Reed was on The Avenue welding his first piece of pipe in 1935. By World War II, the Reed Machine Shop was working around the clock to keep oil flowing from the drilling rigs that had been raised by a booming industry.
Although Reed built a home 35 years ago for about $8,000 near the city's east end, the 75-year-old businessman still looks to The Avenue for his livelihood.
"The Avenue is just what it is," said Reed, who employees 16 people at his shop.
"It's never been upper-crust. It's a source of a living."
McDonald, a 26-year-old hairdresser from Ventura, grew up being told The Avenue was the bad side of town.
Today, she and her husband, Scott, a produce broker in Oxnard, live in a new $200,000 house at the Brock Hills Paseo Del Mar development--a tract of 101 pink stucco homes at The Avenue's north end.
"I was a little concerned, but with the freeway on-ramp so close and not having any school-age children, we decided it was OK," said McDonald, the mother of a 21-month-old boy.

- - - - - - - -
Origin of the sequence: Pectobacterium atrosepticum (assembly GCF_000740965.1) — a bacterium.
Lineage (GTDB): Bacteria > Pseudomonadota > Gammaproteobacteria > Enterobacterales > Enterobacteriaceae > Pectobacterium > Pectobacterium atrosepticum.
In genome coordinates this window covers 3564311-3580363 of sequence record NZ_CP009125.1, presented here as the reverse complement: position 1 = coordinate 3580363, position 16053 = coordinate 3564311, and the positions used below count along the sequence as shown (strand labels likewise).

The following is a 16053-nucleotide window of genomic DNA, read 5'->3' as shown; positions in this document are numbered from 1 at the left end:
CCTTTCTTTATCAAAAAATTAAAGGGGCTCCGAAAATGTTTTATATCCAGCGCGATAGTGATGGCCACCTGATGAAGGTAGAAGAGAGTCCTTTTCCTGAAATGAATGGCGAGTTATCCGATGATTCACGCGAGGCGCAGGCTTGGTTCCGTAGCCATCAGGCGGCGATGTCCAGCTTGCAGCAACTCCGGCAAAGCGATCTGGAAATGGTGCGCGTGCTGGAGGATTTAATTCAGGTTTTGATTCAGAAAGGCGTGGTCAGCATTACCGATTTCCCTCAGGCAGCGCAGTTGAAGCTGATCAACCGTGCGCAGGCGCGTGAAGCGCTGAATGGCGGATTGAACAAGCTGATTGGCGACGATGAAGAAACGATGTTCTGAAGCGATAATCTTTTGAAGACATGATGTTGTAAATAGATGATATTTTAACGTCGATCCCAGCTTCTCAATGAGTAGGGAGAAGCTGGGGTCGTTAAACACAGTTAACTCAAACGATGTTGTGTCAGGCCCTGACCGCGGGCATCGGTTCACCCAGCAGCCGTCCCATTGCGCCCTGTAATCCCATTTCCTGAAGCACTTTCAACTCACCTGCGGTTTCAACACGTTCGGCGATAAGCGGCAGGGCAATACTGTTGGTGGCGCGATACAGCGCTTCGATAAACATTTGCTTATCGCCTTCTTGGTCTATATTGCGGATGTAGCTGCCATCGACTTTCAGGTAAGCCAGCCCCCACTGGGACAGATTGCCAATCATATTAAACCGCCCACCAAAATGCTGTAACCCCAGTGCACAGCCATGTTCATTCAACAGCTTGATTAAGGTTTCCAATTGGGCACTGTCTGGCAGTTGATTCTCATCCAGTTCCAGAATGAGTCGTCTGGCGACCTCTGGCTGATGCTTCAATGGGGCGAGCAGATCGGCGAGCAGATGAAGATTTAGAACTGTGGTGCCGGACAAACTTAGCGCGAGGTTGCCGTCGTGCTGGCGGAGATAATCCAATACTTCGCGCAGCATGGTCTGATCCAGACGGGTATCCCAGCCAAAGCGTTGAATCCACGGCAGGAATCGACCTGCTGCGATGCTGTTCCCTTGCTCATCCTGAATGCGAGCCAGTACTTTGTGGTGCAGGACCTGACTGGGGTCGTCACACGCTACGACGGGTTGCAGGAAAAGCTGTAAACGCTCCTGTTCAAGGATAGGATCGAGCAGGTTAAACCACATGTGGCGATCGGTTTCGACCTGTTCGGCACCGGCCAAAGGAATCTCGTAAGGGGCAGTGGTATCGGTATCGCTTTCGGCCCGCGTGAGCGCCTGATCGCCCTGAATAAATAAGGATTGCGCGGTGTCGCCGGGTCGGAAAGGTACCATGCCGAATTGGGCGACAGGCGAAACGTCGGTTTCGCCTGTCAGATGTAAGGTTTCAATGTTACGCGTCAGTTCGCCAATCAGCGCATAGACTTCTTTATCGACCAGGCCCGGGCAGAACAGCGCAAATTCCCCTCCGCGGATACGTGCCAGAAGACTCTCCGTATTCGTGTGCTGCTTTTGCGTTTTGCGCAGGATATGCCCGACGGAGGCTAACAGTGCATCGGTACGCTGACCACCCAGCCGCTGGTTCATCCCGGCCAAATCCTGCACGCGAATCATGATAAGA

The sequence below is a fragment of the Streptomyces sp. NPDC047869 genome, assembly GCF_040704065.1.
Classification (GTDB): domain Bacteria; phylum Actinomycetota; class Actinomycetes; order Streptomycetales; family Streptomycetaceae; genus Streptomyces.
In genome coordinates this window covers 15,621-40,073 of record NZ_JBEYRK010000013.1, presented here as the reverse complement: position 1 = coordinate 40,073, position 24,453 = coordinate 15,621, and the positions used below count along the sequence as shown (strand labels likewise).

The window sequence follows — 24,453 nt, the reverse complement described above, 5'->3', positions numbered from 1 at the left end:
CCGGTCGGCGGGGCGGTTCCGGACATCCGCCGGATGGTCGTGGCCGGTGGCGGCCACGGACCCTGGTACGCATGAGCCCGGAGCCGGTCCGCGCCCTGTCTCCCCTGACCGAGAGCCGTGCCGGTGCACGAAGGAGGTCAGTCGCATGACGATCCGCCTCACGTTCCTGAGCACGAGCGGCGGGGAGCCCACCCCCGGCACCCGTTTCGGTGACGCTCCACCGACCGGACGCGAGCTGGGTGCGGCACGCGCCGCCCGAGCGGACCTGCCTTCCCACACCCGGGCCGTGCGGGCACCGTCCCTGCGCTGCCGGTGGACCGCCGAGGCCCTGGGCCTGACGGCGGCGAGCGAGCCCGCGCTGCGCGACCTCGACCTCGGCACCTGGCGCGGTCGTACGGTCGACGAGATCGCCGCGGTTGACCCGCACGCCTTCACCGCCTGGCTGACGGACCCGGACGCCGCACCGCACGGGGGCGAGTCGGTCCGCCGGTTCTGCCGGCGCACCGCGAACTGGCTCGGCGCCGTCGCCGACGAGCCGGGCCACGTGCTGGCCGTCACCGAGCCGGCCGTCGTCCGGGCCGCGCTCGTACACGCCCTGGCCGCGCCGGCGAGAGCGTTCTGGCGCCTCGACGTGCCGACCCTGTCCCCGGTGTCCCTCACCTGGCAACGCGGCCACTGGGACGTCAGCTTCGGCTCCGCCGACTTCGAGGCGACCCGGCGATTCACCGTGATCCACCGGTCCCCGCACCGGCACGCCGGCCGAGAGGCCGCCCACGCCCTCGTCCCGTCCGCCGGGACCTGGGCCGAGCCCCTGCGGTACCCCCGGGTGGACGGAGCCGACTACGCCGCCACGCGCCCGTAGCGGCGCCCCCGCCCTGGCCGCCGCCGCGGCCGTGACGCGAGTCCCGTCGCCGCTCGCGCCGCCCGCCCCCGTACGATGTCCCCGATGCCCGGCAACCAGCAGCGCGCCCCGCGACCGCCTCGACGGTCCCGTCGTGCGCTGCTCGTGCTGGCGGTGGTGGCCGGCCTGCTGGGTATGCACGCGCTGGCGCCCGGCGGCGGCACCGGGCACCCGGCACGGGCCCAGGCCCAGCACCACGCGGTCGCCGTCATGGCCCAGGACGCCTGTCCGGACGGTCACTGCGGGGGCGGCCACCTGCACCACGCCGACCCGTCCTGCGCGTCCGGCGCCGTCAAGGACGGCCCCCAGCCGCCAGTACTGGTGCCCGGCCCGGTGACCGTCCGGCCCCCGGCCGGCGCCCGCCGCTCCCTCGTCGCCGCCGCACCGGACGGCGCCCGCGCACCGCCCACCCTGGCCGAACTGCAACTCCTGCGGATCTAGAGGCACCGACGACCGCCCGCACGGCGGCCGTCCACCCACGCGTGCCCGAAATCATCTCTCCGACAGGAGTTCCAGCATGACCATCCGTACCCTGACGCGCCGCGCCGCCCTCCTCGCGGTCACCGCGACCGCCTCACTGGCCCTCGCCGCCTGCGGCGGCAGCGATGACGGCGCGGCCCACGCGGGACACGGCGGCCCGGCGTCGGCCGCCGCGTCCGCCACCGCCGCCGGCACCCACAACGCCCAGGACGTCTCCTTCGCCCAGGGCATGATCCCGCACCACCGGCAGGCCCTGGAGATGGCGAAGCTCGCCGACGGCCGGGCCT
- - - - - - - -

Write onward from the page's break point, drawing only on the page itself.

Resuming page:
Peterson, 35, an art instructor at Ventura College and curator of its two galleries, bought a small bungalow on The Avenue for $99,000 last year.
Peterson saw The Avenue's funky charm and its cast of misfits as inspirations for his painting.
"I like the bag people and the alcoholics and the street people, who even might be schizophrenics. It gives some excitement to the place," he said. "It's like the last stop before boredom and middle-class values. It's the only place where you can really be who you are."
Padilla, mother of 10 and grandmother of 21, has spent the last dozen years on The Avenue living at Westview Village--a 180-unit federally subsidized housing complex known as "The Projects."
At 62 and disabled from her job at an electronics assembly plant, Padilla passes her days caring for the children and tending to the $500-a-month apartment, which she shares with a daughter, 24, and a 5-year-old grandson.
Padilla said: "People tell me, 'How can you live there?' I say, 'Where do you expect me to go?' Besides, I'm comfortable."